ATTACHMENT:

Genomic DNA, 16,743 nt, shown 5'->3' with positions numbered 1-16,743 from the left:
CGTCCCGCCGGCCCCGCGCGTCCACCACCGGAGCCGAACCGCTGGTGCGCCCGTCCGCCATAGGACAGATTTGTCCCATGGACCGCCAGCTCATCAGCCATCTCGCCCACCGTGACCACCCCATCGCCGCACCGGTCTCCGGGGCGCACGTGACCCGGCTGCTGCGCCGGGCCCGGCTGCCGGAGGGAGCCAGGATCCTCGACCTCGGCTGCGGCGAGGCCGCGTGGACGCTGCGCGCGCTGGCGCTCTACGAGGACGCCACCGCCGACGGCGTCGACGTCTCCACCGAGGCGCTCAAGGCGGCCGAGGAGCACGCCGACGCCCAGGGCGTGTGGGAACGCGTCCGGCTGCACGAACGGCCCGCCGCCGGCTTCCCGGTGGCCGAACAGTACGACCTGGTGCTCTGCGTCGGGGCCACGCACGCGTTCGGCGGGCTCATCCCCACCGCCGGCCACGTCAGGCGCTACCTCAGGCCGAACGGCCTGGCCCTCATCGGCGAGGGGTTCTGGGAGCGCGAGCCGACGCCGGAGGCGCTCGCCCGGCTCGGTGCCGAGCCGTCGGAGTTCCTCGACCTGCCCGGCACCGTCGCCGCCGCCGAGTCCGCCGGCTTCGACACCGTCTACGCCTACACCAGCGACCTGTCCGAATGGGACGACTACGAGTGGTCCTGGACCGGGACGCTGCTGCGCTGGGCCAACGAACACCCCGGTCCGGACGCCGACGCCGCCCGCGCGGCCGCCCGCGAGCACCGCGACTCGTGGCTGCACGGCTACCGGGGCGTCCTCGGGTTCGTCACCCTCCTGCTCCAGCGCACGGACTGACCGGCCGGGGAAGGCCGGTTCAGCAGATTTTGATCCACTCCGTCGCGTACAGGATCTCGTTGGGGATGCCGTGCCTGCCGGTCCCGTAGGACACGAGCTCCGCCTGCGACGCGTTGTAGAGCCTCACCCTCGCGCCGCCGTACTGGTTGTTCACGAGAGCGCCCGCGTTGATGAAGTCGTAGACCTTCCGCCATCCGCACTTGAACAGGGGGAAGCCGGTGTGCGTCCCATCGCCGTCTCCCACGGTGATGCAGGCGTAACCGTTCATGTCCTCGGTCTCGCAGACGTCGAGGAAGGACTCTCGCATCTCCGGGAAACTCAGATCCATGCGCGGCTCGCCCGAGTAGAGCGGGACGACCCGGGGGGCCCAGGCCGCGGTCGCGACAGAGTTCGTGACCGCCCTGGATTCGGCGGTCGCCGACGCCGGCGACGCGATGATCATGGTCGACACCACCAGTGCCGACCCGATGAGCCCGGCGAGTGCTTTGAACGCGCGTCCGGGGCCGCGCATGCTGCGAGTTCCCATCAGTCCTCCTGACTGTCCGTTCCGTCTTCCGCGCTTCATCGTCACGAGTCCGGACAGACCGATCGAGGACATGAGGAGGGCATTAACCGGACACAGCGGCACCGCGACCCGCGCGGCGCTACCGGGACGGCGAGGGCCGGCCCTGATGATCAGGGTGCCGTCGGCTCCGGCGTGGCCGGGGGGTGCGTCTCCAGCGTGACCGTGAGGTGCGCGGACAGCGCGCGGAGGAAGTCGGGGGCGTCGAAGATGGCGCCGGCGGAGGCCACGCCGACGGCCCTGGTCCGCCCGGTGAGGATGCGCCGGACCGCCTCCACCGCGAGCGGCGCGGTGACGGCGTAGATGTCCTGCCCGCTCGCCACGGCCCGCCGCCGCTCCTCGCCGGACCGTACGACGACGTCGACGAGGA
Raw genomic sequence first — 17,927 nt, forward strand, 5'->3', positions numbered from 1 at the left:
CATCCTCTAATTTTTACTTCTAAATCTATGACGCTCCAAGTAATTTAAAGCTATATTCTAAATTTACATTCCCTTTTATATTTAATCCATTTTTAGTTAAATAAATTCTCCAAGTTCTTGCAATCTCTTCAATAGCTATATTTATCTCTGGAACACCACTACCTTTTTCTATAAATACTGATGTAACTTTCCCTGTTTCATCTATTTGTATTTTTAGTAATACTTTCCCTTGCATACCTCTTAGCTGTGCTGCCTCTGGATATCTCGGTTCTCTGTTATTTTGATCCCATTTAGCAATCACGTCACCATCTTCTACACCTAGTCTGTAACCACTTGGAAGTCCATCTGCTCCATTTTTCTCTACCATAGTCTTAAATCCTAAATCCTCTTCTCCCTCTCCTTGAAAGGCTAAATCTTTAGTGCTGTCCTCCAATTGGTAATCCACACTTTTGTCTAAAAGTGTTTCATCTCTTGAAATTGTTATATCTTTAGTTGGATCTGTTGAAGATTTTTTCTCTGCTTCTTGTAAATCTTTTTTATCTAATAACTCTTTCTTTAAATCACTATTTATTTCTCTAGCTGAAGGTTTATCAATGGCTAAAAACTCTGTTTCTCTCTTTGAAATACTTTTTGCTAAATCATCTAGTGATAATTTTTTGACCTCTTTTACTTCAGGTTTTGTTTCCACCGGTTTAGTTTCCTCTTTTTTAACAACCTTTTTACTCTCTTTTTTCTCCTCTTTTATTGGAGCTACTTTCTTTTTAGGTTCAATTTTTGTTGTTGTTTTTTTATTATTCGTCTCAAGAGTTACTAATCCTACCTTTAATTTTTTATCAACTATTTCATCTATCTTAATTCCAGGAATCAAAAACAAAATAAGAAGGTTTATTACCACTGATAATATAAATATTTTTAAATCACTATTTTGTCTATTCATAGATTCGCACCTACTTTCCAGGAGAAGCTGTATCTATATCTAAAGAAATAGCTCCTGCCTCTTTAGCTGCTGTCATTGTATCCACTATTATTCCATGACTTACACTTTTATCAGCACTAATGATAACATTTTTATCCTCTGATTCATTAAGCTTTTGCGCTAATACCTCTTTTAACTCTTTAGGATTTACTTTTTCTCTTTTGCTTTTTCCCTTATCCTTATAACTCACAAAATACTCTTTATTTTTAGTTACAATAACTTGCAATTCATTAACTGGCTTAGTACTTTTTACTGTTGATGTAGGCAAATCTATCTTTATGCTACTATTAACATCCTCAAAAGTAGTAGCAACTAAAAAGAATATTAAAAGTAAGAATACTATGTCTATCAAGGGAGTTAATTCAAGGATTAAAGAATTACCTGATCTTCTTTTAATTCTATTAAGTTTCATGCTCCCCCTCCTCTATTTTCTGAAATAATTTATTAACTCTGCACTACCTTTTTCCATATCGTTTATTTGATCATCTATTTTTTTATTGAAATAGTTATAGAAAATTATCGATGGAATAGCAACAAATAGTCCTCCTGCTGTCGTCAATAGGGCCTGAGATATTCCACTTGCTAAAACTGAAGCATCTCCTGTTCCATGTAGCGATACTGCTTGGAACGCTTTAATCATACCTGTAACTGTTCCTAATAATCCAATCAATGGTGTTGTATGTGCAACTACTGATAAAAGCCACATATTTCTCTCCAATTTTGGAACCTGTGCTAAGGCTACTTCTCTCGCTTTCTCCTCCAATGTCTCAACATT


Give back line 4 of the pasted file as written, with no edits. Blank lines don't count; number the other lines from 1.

CATCCTCTAATTTTTACTTCTAAATCTATGACGCTCCAAGTAATTTAAAGCTATATTCTAAATTTACATTCCCTTTTATATTTAATCCATTTTTAGTTAAATAAATTCTCCAAGTTCTTGCAATCTCTTCAATAGCTATATTTATCTCTGGAACACCACTACCTTTTTCTATAAATACTGATGTAACTTTCCCTGTTTCATCTATTTGTATTTTTAGTAATACTTTCCCTTGCATACCTCTTAGCTGTGCTGCCTCTGGATATCTCGGTTCTCTGTTATTTTGATCCCATTTAGCAATCACGTCACCATCTTCTACACCTAGTCTGTAACCACTTGGAAGTCCATCTGCTCCATTTTTCTCTACCATAGTCTTAAATCCTAAATCCTCTTCTCCCTCTCCTTGAAAGGCTAAATCTTTAGTGCTGTCCTCCAATTGGTAATCCACACTTTTGTCTAAAAGTGTTTCATCTCTTGAAATTGTTATATCTTTAGTTGGATCTGTTGAAGATTTTTTCTCTGCTTCTTGTAAATCTTTTTTATCTAATAACTCTTTCTTTAAATCACTATTTATTTCTCTAGCTGAAGGTTTATCAATGGCTAAAAACTCTGTTTCTCTCTTTGAAATACTTTTTGCTAAATCATCTAGTGATAATTTTTTGACCTCTTTTACTTCAGGTTTTGTTTCCACCGGTTTAGTTTCCTCTTTTTTAACAACCTTTTTACTCTCTTTTTTCTCCTCTTTTATTGGAGCTACTTTCTTTTTAGGTTCAATTTTTGTTGTTGTTTTTTTATTATTCGTCTCAAGAGTTACTAATCCTACCTTTAATTTTTTATCAACTATTTCATCTATCTTAATTCCAGGAATCAAAAACAAAATAAGAAGGTTTATTACCACTGATAATATAAATATTTTTAAATCACTATTTTGTCTATTCATAGATTCGCACCTACTTTCCAGGAGAAGCTGTATCTATATCTAAAGAAATAGCTCCTGCCTCTTTAGCTGCTGTCATTGTATCCACTATTATTCCATGACTTACACTTTTATCAGCACTAATGATAACATTTTTATCCTCTGATTCATTAAGCTTTTGCGCTAATACCTCTTTTAACTCTTTAGGATTTACTTTTTCTCTTTTGCTTTTTCCCTTATCCTTATAACTCACAAAATACTCTTTATTTTTAGTTACAATAACTTGCAATTCATTAACTGGCTTAGTACTTTTTACTGTTGATGTAGGCAAATCTATCTTTATGCTACTATTAACATCCTCAAAAGTAGTAGCAACTAAAAAGAATATTAAAAGTAAGAATACTATGTCTATCAAGGGAGTTAATTCAAGGATTAAAGAATTACCTGATCTTCTTTTAATTCTATTAAGTTTCATGCTCCCCCTCCTCTATTTTCTGAAATAATTTATTAACTCTGCACTACCTTTTTCCATATCGTTTATTTGATCATCTATTTTTTTATTGAAATAGTTATAGAAAATTATCGATGGAATAGCAACAAATAGTCCTCCTGCTGTCGTCAATAGGGCCTGAGATATTCCACTTGCTAAAACTGAAGCATCTCCTGTTCCATGTAGCGATACTGCTTGGAACGCTTTAATCATACCTGTAACTGTTCCTAATAATCCAATCAATGGTGTTGTATGTGCAACTACTGATAAAAGCCACATATTTCTCTCCAATTTTGGAACCTGTGCTAAGGCTACTTCTCTCGCTTTCTCCTCCAATGTCTCAACATT